senryu – look I'm a cat = zut ! je suis un chat look I'm a cat how dare you ask, are you wise? I'll give you a cuff zut ! je suis un chat me demandes-tu, es-tu sage ? je te gifle Richard Vallance photo © by/ par Richard Vallance
4 more profoundly moving spiritual thoughts from the Stoic, Marcus Aurelius: Just to give you an idea of the vast scope and universal appeal of the Stoic philosophy the Roman emperor, Marcus Aurelius (AD 160-180) espoused, here is a composite of four quotations from his splendid Meditations, which I urge anyone who has an eye and an ear for profound spiritual thought to read. I have been and am most deeply moved by this profound observation by Marcus Aurelius on the nature of the soul: The soul becomes dyed with the colour of its thought. How true, how eminently and profoundly true. This single, acute observation goes a very long way in explaining how the extent of both the good and the evil in every one of us tinctures the soul of each one of us. Where ever the good prevails over the evil in one’s life, and the more the better, the more appealing the colour of one’s soul. We can think of many individuals throughout history whose souls are of a subtle, delightful hue. Persons such as Buddha, Mahatma Ghandi and Jesus come to mind. Their souls must project an aura of caerulean blue, aquamarine, teal or the like. But woe to those such as the Roman emperor, the monster, Caligula, Joseph Stalin and Adolf Hitler, whose souls (or whatever is left of them, if anything) have been tarred all but pitch black.
New Testament in Greek & Meditations of Marcus: Aurelius, Meditations: II,4 Beginning today, and posting every two weeks or so, I shall be quoting alternately from the New Testament and from the Meditations of Marcus Aurelius in Greek. Wherever possible I shall also translate sentences and phrases in each citation. This is a very tricky manoeuvre, but at the same time it close to ideally serves me in writing in natural, not tabular, Mycenaean Greek. The next citation will be drawn from the New Testament in Greek in early January 2017. Marcus Aurelius, Meditations: II,4 The Greek text is taken from Haines, C.R. ed. & trans. Marcus Aurelius. Cambridge, Mass.: Harvard University Press. 1953, with several revisions, the last of which was published in 2003. ISBN 0-674-99064-1. xxxi, 416 pp. Think of your many years of procrastination; how the gods have repeatedly granted you further periods of peace, of which you have taken no advantage. It is time now to realize the nature of the universe to which you belong, and of that controlling power whose offspring you are; and to understand that your time has a limit to it. Use it, then, to advance your enlightenment; or it will be gone, and never in yourf power again. Translation by Maxwell Staniforth = Marcus Aurelius Meditations. London: the Folio Society, 2002.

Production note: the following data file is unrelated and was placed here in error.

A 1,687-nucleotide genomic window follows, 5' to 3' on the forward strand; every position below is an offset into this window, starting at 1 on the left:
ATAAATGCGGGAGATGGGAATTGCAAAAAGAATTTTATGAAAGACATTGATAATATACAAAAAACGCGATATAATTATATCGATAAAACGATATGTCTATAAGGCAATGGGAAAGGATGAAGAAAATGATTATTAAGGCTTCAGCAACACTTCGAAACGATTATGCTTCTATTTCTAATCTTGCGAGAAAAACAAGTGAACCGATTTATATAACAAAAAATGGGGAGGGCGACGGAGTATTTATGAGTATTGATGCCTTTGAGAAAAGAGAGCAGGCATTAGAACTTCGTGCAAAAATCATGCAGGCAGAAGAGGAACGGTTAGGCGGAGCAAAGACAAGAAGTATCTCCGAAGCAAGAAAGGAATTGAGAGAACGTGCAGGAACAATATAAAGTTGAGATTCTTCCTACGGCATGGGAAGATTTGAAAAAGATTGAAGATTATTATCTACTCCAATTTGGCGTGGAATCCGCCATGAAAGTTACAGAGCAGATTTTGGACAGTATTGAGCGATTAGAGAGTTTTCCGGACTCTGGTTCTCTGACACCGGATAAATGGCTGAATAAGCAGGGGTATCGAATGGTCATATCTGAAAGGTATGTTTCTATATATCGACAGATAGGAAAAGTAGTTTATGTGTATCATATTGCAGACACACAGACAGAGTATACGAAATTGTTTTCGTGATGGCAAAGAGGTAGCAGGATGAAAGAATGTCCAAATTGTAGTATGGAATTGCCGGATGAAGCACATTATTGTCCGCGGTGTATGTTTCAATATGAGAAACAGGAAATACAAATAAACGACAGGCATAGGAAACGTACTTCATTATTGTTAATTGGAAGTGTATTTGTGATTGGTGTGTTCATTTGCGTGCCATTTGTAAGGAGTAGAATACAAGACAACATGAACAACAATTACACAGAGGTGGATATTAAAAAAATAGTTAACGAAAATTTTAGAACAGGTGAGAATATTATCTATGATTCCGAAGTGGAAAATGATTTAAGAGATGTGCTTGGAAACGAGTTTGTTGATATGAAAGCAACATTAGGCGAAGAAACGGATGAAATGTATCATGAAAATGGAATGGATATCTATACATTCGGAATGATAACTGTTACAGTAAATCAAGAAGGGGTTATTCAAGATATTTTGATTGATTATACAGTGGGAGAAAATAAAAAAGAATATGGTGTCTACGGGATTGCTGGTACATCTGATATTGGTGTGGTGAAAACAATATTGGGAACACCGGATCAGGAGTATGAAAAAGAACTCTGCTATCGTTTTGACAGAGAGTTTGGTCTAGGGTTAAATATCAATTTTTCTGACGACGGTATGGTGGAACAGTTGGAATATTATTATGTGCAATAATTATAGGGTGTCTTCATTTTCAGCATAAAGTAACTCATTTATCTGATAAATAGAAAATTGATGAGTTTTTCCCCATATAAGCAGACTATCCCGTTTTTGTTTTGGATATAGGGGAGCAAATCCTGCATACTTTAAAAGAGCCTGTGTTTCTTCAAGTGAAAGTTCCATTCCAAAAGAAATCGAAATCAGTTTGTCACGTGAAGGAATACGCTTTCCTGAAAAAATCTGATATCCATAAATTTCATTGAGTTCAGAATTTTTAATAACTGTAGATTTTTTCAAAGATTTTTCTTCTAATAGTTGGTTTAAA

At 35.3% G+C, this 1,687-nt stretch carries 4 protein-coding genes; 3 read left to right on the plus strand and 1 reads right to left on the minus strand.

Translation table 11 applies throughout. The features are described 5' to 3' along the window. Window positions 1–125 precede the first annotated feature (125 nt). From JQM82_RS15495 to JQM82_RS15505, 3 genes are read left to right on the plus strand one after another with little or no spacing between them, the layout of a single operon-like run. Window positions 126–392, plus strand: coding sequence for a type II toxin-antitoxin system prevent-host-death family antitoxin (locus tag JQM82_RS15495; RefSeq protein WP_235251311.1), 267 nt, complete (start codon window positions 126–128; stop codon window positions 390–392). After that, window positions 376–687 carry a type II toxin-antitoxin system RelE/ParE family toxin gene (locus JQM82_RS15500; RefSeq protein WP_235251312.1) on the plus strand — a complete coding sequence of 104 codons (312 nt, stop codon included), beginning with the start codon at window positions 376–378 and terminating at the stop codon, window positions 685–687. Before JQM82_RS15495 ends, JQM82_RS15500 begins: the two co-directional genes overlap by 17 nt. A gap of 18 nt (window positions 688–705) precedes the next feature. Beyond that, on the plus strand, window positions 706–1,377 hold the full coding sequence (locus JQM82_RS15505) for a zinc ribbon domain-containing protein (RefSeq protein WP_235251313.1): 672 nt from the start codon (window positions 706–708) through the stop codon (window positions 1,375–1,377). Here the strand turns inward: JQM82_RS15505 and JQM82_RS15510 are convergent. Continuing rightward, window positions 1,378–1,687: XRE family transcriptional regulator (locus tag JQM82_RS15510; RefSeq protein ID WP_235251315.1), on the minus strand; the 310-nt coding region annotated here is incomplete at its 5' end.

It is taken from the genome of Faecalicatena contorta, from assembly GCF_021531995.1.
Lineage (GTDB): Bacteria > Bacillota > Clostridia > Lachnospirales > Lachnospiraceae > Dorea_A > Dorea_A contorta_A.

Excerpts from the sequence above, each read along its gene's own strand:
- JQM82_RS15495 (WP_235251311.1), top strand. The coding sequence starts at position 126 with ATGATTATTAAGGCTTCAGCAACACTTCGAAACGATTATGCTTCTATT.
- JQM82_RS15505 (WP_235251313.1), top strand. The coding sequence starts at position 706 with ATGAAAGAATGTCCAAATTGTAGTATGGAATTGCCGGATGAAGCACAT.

LBK&M has just joined several major literary LinkedIn Groups!
LBK&M has just joined several major literary LinkedIn Groups! These are:
And this is my welcoming message:
We expect to see many more visitors to Linear B, Knossos & Mycenae now that we have hooked up with so many great LinkedIn literary groups.
NEWS RELEASE! Just a few of the KEY Twitter Accounts following us: Click our banner to view our Twitter account: Note that the number of Twitter accounts following us has grown from about 500 at the beginning of 2014 to just short of 800 now, growing at a rate of 10-20 new followers per month. As of December 2014, we have the honour and privilege of being followed by some of the more significant, indeed some of the most important Twitter accounts. Of these, perhaps the most impressive is none other than The British Museum, with 428,000 followers: Click on its banner to visit their Twitter (also Click on all of the other Twitter accounts below to do the same): Click here: You will perhaps have noticed that The British Museum follows fewer than 10 % of the Twitter accounts who follow them; so it is particularly telling that they decided to follow us. Here are some more Twitter accounts of direct relevance to ours, starting with linguistics: Once again, Babel follows just over 10 % of those who follow them. They stood up and noticed us. And here we have just of few of the scores of Twitter accounts relevant to ours following us: who by the way lives in Mycenae. And here are just two of the most popular MEDIA and Promotional accounts on Twitter now following us (some of them with 100s of thousands of followers): Richard